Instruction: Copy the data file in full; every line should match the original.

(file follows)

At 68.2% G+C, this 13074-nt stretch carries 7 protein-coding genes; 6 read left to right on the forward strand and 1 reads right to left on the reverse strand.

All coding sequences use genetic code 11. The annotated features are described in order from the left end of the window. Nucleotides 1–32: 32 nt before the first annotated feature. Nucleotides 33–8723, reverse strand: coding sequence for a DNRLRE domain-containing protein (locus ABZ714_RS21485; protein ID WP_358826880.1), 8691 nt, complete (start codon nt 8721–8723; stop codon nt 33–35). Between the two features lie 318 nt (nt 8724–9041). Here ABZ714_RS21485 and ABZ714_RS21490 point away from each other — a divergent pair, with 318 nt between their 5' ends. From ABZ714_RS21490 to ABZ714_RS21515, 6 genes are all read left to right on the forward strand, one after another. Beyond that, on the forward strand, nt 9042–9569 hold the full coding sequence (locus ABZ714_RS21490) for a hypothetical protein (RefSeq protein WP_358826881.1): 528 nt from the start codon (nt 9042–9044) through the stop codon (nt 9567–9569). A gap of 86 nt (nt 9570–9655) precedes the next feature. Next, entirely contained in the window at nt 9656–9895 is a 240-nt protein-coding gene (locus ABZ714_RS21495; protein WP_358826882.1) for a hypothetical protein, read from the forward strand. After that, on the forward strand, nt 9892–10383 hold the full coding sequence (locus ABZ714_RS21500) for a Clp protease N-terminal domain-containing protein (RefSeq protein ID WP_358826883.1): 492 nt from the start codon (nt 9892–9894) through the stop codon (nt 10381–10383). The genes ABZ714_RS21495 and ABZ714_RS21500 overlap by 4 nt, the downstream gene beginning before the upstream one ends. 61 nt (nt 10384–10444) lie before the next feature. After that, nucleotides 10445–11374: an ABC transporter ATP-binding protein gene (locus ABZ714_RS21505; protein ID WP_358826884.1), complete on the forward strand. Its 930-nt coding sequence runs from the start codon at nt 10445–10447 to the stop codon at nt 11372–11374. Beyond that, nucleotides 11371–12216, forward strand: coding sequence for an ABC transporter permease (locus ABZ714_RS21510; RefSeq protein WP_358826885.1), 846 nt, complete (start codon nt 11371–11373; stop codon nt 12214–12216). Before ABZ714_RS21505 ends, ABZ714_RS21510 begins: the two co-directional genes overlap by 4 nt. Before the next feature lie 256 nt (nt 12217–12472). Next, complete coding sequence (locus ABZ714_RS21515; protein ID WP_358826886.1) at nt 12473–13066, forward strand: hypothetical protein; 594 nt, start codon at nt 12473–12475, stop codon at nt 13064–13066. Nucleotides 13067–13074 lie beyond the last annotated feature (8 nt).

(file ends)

At 68.2% G+C, this 13074-nt stretch carries 7 protein-coding genes; 6 read left to right on the forward strand and 1 reads right to left on the reverse strand.

All coding sequences use genetic code 11. The annotated features are described in order from the left end of the window. Nucleotides 1–32: 32 nt before the first annotated feature. Nucleotides 33–8723, reverse strand: coding sequence for a DNRLRE domain-containing protein (locus ABZ714_RS21485; protein ID WP_358826880.1), 8691 nt, complete (start codon nt 8721–8723; stop codon nt 33–35). Between the two features lie 318 nt (nt 8724–9041). Here ABZ714_RS21485 and ABZ714_RS21490 point away from each other — a divergent pair, with 318 nt between their 5' ends. From ABZ714_RS21490 to ABZ714_RS21515, 6 genes are all read left to right on the forward strand, one after another. Beyond that, on the forward strand, nt 9042–9569 hold the full coding sequence (locus ABZ714_RS21490) for a hypothetical protein (RefSeq protein WP_358826881.1): 528 nt from the start codon (nt 9042–9044) through the stop codon (nt 9567–9569). A gap of 86 nt (nt 9570–9655) precedes the next feature. Next, entirely contained in the window at nt 9656–9895 is a 240-nt protein-coding gene (locus ABZ714_RS21495; protein WP_358826882.1) for a hypothetical protein, read from the forward strand. After that, on the forward strand, nt 9892–10383 hold the full coding sequence (locus ABZ714_RS21500) for a Clp protease N-terminal domain-containing protein (RefSeq protein ID WP_358826883.1): 492 nt from the start codon (nt 9892–9894) through the stop codon (nt 10381–10383). The genes ABZ714_RS21495 and ABZ714_RS21500 overlap by 4 nt, the downstream gene beginning before the upstream one ends. 61 nt (nt 10384–10444) lie before the next feature. After that, nucleotides 10445–11374: an ABC transporter ATP-binding protein gene (locus ABZ714_RS21505; protein ID WP_358826884.1), complete on the forward strand. Its 930-nt coding sequence runs from the start codon at nt 10445–10447 to the stop codon at nt 11372–11374. Beyond that, nucleotides 11371–12216, forward strand: coding sequence for an ABC transporter permease (locus ABZ714_RS21510; RefSeq protein WP_358826885.1), 846 nt, complete (start codon nt 11371–11373; stop codon nt 12214–12216). Before ABZ714_RS21505 ends, ABZ714_RS21510 begins: the two co-directional genes overlap by 4 nt. Before the next feature lie 256 nt (nt 12217–12472). Next, complete coding sequence (locus ABZ714_RS21515; protein ID WP_358826886.1) at nt 12473–13066, forward strand: hypothetical protein; 594 nt, start codon at nt 12473–12475, stop codon at nt 13064–13066. Nucleotides 13067–13074 lie beyond the last annotated feature (8 nt).